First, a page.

garage ceiling insulation

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  #1  
Old 02-08-09, 01:32 PM
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garage ceiling insulation

I recently reinsulated my garage ceiling...My kitchen is above my garage and I have copper lines running thru my garage up to my kitchen...I used foam around the copper and R19 in between the joices..I Have not hang the drywall yet... My pipes have frozen twice this winter....( I have lived in the house for the past 16 years and never had frozen pipes before)...will the drywall provide the added insulation to keep the pipes from freezing or is there something else that i can do? Thanks
 
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  #2  
Old 02-08-09, 02:14 PM
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Hi Thomas. It sounds like your insulation is isolating your pipes from the heat above. Remove all of the insulation above the pipes and install as much as you can below.

And yes the sheetrock will help, as R-19 is fiberglass and air moves freely through it. You might consider some rigid insulation below the pipes to get a bit more R-value in less space.

If your insulation is Kraft faced and facing down, then you may have the vapor barrier in the wrong place, but that is a different issue and easily fixed. Let us know.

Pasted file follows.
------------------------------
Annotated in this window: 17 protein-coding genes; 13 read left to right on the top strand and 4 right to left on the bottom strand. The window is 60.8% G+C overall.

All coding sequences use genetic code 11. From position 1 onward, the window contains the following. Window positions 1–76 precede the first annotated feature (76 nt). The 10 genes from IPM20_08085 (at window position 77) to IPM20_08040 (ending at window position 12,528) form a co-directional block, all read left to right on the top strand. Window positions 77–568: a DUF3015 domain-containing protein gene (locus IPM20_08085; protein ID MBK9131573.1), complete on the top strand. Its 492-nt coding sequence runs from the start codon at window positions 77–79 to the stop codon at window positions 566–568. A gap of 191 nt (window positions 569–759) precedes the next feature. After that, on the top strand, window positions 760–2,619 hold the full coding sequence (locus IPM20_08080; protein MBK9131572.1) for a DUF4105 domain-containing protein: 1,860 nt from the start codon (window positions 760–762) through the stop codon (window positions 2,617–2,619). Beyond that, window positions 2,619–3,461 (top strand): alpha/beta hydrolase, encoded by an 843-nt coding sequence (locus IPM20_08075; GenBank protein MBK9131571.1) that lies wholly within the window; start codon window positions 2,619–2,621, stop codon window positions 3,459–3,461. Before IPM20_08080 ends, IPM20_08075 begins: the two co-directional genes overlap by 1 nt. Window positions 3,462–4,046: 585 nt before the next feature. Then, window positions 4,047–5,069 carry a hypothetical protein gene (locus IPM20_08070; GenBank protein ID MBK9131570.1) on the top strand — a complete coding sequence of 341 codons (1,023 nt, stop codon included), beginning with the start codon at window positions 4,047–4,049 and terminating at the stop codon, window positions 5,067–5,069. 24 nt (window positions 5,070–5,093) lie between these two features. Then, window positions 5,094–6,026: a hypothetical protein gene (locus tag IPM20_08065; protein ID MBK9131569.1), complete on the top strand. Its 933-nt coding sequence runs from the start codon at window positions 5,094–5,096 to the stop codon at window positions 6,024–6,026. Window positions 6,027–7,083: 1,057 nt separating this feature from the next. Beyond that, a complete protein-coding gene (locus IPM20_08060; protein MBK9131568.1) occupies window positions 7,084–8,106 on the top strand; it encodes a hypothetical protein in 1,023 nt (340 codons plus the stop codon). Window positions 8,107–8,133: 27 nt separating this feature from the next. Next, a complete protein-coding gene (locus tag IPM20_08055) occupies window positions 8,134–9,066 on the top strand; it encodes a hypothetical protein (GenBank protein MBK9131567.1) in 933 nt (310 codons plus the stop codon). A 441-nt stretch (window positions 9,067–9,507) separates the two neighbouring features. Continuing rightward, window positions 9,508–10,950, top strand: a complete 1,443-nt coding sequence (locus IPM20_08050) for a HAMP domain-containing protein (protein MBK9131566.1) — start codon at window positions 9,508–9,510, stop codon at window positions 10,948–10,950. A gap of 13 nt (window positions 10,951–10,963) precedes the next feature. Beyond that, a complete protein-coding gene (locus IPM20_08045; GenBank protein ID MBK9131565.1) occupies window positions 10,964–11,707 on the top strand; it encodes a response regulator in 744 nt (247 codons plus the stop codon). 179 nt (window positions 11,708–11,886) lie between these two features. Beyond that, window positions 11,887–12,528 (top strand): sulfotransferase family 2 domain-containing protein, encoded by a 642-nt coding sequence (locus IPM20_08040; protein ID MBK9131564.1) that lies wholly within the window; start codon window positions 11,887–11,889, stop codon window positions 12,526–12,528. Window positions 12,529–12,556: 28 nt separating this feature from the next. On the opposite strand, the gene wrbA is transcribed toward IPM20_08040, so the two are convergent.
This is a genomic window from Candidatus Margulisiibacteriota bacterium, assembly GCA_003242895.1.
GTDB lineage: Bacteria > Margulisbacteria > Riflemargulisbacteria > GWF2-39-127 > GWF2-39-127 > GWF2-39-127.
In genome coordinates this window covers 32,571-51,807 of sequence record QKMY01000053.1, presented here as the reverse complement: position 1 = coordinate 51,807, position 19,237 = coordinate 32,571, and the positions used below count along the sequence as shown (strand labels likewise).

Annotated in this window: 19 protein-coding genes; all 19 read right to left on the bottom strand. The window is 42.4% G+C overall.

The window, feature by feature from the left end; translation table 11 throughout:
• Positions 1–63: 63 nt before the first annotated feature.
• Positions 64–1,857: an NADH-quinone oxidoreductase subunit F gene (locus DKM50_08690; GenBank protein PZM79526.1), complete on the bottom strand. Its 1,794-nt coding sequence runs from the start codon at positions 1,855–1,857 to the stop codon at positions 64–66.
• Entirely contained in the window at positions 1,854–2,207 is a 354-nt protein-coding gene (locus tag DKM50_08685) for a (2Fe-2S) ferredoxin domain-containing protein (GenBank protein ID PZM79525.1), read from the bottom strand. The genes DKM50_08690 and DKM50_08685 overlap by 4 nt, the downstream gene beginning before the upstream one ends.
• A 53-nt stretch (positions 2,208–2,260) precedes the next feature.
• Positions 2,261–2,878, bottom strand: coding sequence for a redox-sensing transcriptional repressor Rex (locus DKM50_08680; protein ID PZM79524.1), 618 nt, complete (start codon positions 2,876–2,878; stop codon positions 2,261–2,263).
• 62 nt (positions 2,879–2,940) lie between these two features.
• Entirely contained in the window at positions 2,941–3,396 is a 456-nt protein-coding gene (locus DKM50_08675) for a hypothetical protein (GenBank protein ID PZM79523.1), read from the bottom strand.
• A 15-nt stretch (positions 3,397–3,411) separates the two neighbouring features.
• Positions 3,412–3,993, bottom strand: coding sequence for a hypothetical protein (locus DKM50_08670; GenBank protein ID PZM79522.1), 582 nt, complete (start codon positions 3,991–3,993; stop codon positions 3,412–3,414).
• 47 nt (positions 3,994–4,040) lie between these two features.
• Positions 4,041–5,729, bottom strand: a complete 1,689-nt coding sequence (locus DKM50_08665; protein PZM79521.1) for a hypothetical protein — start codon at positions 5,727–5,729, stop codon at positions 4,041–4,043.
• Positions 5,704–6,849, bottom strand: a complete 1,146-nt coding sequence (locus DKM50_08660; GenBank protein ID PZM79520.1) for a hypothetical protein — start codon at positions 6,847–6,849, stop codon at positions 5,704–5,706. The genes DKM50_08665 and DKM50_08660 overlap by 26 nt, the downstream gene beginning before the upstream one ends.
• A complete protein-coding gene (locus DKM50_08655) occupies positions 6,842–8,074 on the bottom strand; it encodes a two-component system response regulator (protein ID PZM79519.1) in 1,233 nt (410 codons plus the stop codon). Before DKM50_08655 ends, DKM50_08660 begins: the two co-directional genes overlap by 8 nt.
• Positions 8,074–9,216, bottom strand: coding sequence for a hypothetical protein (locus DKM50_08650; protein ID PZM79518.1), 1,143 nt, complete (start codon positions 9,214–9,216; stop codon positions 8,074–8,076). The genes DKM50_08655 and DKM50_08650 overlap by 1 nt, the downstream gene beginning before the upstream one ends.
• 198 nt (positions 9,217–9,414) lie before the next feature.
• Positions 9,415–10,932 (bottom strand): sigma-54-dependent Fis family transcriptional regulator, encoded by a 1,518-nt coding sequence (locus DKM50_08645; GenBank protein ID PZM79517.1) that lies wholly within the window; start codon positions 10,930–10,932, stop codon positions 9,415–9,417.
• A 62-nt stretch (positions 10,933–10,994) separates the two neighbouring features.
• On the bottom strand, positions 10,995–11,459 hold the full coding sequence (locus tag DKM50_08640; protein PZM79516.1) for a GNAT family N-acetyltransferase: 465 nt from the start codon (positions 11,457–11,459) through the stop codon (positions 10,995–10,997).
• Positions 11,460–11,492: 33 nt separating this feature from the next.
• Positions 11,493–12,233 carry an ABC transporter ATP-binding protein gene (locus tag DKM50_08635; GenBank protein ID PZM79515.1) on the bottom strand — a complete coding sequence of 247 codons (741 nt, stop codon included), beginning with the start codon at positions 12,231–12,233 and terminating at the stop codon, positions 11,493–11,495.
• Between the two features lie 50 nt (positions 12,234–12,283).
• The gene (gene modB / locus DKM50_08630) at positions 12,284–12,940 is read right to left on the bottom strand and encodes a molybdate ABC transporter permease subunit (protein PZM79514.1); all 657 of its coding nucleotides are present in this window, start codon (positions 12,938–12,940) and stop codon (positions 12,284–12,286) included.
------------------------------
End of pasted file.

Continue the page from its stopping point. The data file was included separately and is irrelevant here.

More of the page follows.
Bud
 
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Old 02-09-09, 03:02 PM
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My insulation is kraft faced....looking up from the garage the facingstaring back at you....is this correct?...Thanks
 
  #4  
Old 02-09-09, 03:57 PM
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In cold country, the vapor barrier should be on the warm side of the insulation. The kraft does act as a vapor retarder, not a full barrier, but can cause condensation. Sounds like your kraft is on the cold side. The easy fix is to defeat the air seal by slicing the kraft. I've had to do it a couple of time and simply removed a one inch strip about 10 inches long, every foot or so. That opens up the surface to the insulation and will allow moisture to flow. The sheetrock you are going to put over it will also allow any trapped moisture to pass through it.

Do as good a job as possible with your insulation as living space over a cold garage is a frequent problem.

You might also consider a removable panel so you can access that plumbing if needed.

gl
Bud
 
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Old 02-09-09, 05:11 PM
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Thanks..I will cut the paper likeyou suggested...Should I keep the foam copper insulation on or remove it?... Thanks again
 
  #6  
Old 02-09-09, 07:34 PM
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I would remove it. You really want the copper to have as much access to heat as possible. Keeping it insulated on one side and exposed to the heat on the other can be a challenge in a small space.

Bud
 
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